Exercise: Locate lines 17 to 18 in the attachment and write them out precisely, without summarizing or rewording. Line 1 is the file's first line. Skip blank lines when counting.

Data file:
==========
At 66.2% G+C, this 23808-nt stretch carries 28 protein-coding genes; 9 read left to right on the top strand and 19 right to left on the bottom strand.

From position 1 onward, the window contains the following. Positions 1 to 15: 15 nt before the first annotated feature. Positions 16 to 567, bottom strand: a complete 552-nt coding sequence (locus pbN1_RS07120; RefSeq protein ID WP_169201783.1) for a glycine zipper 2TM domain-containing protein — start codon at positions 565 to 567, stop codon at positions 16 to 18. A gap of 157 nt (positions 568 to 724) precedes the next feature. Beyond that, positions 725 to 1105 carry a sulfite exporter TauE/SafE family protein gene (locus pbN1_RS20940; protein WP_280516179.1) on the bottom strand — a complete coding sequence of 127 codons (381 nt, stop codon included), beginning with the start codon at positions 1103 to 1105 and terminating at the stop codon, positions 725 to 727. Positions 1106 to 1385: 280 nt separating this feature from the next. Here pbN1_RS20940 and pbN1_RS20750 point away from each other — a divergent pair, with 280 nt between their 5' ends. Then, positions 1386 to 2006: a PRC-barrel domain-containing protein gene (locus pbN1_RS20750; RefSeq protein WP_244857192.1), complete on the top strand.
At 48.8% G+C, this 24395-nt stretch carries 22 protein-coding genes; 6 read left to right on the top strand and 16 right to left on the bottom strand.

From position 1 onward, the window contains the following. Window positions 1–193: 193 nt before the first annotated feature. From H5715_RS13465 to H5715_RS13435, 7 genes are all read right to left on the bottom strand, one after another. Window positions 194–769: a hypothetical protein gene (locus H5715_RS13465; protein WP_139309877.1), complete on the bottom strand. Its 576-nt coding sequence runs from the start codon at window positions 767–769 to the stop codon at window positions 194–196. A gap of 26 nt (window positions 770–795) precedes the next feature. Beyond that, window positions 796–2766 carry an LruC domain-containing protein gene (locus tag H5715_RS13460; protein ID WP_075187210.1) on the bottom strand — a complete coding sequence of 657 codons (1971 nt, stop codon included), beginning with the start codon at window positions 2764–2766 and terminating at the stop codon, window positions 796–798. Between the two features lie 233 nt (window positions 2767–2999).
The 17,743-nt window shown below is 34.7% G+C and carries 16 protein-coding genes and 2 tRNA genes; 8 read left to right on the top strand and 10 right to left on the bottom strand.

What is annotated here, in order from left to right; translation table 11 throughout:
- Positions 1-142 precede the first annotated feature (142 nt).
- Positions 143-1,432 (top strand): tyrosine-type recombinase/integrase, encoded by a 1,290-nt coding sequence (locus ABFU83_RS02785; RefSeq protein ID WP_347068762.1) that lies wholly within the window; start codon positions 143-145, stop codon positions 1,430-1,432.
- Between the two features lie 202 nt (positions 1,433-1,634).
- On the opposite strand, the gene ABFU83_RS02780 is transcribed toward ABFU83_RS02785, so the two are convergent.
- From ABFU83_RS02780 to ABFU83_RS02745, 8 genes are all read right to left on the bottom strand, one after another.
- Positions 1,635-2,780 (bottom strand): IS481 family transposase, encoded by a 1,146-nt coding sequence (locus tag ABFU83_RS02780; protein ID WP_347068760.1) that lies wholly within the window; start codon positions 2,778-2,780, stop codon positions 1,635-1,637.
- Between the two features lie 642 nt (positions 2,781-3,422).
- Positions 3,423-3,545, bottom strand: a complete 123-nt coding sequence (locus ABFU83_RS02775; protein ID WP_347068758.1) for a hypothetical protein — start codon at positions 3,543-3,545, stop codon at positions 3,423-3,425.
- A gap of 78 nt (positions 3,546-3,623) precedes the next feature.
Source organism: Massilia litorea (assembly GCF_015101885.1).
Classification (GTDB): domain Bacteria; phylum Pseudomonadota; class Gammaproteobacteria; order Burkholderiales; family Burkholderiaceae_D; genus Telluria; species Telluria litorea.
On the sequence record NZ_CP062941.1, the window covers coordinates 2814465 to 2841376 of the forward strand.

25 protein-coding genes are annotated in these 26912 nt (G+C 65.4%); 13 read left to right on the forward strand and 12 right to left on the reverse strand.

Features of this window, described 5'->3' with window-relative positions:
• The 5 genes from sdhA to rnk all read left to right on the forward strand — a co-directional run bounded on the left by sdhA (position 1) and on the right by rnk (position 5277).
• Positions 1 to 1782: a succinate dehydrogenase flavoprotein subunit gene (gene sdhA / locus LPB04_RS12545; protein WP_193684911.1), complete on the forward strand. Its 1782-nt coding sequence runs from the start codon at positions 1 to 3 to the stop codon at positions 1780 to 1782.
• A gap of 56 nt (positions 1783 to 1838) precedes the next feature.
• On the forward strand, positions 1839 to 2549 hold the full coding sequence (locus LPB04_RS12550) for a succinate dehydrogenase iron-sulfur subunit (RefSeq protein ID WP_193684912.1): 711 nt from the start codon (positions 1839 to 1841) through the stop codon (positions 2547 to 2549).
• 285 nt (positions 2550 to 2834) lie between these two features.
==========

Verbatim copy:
Classification (GTDB): domain Bacteria; phylum Pseudomonadota; class Gammaproteobacteria; order Burkholderiales; family Burkholderiaceae_D; genus Telluria; species Telluria litorea.
On the sequence record NZ_CP062941.1, the window covers coordinates 2814465 to 2841376 of the forward strand.